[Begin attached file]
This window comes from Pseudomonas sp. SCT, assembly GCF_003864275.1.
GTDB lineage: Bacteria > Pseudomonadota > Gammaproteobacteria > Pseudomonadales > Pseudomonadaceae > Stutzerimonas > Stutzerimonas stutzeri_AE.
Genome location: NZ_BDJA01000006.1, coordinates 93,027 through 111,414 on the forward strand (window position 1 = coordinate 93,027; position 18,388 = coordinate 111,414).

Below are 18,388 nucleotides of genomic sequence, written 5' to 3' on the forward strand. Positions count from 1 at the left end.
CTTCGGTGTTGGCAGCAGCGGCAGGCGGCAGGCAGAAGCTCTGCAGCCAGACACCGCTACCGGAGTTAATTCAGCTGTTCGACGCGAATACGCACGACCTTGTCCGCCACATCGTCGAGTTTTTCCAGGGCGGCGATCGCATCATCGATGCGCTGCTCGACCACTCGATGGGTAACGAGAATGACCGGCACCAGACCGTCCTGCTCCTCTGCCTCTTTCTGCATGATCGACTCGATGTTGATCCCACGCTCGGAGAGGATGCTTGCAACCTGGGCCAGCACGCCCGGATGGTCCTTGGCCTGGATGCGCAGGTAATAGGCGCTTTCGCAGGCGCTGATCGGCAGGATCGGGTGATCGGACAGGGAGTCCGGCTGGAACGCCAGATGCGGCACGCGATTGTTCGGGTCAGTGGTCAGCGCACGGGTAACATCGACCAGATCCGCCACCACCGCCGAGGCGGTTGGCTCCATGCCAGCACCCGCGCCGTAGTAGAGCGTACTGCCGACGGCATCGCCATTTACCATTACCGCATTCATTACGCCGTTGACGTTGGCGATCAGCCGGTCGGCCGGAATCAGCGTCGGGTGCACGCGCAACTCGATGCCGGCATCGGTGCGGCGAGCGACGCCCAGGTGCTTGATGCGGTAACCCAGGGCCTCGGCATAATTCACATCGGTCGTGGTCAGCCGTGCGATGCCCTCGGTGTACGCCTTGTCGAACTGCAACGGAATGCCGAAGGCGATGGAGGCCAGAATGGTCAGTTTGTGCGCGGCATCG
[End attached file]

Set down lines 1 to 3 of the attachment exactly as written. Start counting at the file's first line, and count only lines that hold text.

This window comes from Pseudomonas sp. SCT, assembly GCF_003864275.1.
GTDB lineage: Bacteria > Pseudomonadota > Gammaproteobacteria > Pseudomonadales > Pseudomonadaceae > Stutzerimonas > Stutzerimonas stutzeri_AE.
Genome location: NZ_BDJA01000006.1, coordinates 93,027 through 111,414 on the forward strand (window position 1 = coordinate 93,027; position 18,388 = coordinate 111,414).